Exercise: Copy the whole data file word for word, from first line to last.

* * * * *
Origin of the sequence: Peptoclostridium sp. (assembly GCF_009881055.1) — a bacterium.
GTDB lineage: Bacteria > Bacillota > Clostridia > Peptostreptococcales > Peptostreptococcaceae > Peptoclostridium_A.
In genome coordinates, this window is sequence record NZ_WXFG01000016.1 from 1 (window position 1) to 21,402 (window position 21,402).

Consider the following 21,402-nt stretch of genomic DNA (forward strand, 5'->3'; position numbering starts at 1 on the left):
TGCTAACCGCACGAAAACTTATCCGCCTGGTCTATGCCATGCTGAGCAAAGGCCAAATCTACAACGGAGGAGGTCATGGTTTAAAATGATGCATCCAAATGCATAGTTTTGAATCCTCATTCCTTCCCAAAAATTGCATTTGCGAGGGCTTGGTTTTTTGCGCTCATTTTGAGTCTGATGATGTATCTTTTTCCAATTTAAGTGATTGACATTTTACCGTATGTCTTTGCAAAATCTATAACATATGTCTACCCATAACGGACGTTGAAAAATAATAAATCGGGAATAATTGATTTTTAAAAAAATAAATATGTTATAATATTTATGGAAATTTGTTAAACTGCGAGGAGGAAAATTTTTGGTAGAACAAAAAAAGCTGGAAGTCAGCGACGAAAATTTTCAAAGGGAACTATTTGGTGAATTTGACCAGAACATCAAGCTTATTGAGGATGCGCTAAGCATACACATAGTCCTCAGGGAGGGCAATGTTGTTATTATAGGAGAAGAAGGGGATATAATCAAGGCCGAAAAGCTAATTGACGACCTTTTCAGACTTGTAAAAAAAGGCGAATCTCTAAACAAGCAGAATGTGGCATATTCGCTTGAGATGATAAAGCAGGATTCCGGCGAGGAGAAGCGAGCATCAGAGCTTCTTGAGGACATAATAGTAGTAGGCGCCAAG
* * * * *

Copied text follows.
Origin of the sequence: Peptoclostridium sp. (assembly GCF_009881055.1) — a bacterium.
GTDB lineage: Bacteria > Bacillota > Clostridia > Peptostreptococcales > Peptostreptococcaceae > Peptoclostridium_A.
In genome coordinates, this window is sequence record NZ_WXFG01000016.1 from 1 (window position 1) to 21,402 (window position 21,402).

Consider the following 21,402-nt stretch of genomic DNA (forward strand, 5'->3'; position numbering starts at 1 on the left):
TGCTAACCGCACGAAAACTTATCCGCCTGGTCTATGCCATGCTGAGCAAAGGCCAAATCTACAACGGAGGAGGTCATGGTTTAAAATGATGCATCCAAATGCATAGTTTTGAATCCTCATTCCTTCCCAAAAATTGCATTTGCGAGGGCTTGGTTTTTTGCGCTCATTTTGAGTCTGATGATGTATCTTTTTCCAATTTAAGTGATTGACATTTTACCGTATGTCTTTGCAAAATCTATAACATATGTCTACCCATAACGGACGTTGAAAAATAATAAATCGGGAATAATTGATTTTTAAAAAAATAAATATGTTATAATATTTATGGAAATTTGTTAAACTGCGAGGAGGAAAATTTTTGGTAGAACAAAAAAAGCTGGAAGTCAGCGACGAAAATTTTCAAAGGGAACTATTTGGTGAATTTGACCAGAACATCAAGCTTATTGAGGATGCGCTAAGCATACACATAGTCCTCAGGGAGGGCAATGTTGTTATTATAGGAGAAGAAGGGGATATAATCAAGGCCGAAAAGCTAATTGACGACCTTTTCAGACTTGTAAAAAAAGGCGAATCTCTAAACAAGCAGAATGTGGCATATTCGCTTGAGATGATAAAGCAGGATTCCGGCGAGGAGAAGCGAGCATCAGAGCTTCTTGAGGACATAATAGTAGTAGGCGCCAAG